Much of the time, I have no idea.
And, it is easy today to start fresh with that lack. Oh, I have ideas . . . galore. Entire lots of them. If they were trees, they’d be a nice stand [of trees] like Dad always said when we would be out and about in nature and there it was: a nice stand of trees. They were trees we could touch individually, but the stand of them had to be beheld; it was more than could be taken in by touch, really, yet when we gazed at the group, we were seeing a single thing. Each stand—we saw many of them over the years, same words, same feelings, and thoughts, same encounter, every time—was a fellowship in the forest, a meeting of the majestic, a cadre of cellulose, and in my ardor I am accentuating all alliteration.
“Stand” is the word for these living things that belonged together, right there right then to be seen and touched and beheld by others.
I had no idea, then, that I would be writing, not on paper made from such trees, but into the ether by way of a well-designed computer with an apple on it. I admire its clean design, functionality, lack of fussiness, and the way that I can control its “desktop” making it into my space. I like it, early in the mornings now, when I can listen (in the background) to soft music and putter away, putting my lack of idea into space-time for you. And I like that I am doing it from Dad’s chair while thinking of him with part of my brain, and feeling him with part of my heart and sharing him with part of my soul, and retaining part of him in my body as well.
Before any of this, I made coffee, thought about a few things of importance and prayed them in a foggy way, and then sat down, in Dad’s chair, and reached to my left for the book of readings, the book from the Franciscans that I got on a certain day and have read daily since. And it strikes me as perfect, the interval of time, from when I received the book to today, this particular day. An ideal interval as in a measure of rest within a stunning composition that is still being written, but is also being played as it is written.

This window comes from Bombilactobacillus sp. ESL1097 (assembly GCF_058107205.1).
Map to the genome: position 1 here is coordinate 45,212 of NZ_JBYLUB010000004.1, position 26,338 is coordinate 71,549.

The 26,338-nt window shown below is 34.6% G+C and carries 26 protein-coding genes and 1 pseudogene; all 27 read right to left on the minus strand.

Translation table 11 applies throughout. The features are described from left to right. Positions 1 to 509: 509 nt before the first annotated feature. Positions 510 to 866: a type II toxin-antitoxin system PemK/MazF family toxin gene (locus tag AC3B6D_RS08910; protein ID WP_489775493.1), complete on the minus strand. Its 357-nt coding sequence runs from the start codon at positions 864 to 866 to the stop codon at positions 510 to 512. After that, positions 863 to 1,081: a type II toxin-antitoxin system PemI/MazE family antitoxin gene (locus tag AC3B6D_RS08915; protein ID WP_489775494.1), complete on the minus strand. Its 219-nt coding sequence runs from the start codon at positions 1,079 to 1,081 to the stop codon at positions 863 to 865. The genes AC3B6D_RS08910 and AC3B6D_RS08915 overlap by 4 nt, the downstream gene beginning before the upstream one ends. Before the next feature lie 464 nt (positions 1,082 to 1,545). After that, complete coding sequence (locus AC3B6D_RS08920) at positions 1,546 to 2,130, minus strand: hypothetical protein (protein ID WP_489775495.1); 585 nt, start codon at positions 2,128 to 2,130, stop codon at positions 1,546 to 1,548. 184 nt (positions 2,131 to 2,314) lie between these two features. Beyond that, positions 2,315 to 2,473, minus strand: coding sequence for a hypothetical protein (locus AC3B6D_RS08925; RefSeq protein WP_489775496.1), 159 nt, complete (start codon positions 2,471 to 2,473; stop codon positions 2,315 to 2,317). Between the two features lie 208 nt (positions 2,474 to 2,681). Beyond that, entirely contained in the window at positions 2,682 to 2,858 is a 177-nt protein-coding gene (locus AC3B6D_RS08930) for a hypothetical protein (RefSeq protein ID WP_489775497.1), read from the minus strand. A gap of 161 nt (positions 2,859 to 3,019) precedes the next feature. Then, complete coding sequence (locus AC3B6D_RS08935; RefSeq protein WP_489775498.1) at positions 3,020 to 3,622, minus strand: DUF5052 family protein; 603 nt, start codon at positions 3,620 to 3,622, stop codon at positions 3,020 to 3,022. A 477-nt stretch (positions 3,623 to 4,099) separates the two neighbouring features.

The readings have all been from the Psalms and when I flipped ahead through the book I noticed Psalm after Psalm as the basis for the author’s thoughts. Larry—his name is Larry—is a gentle spirit I know, with kind eyes, and we have talked a bit. But, he and I will talk more at some point, and he will eventually tell me what the source of his slight anxiousness is, why I sense a trace of doubt or inauthenticity, and why he tries so hard to overcome it. I have no idea, of course, but I know that when Larry and I do reach the point in our paths when we can really talk, then I will remember what I have written about what I know.
Why, then, today of all days, when I opened to 22 July and began reading the thoughts and selections and then the scripture, was there no Psalm? There was, instead, a reference to Mary Magdalene and a reading from John 20 right there in the center of all the Psalms. I flipped to the next page. A Psalm. The next and next, all Psalms.
But on this day, here was Mary, and here was John. Mary, the patron saint of those who love much and are forgiven much. And John, my book, if I had to choose one. Choose three? Okay, Genesis, Job, and John complete with alliteration (and Romans is in my head already, as I once told a dear soul who has passed). Choose a Bible woman, this Mary. Choose a book, this John. Why today? I have no idea.
But, thank you, God, for the birthday gift.
Photograph “Not far from here” © 2018 Timothy Waugh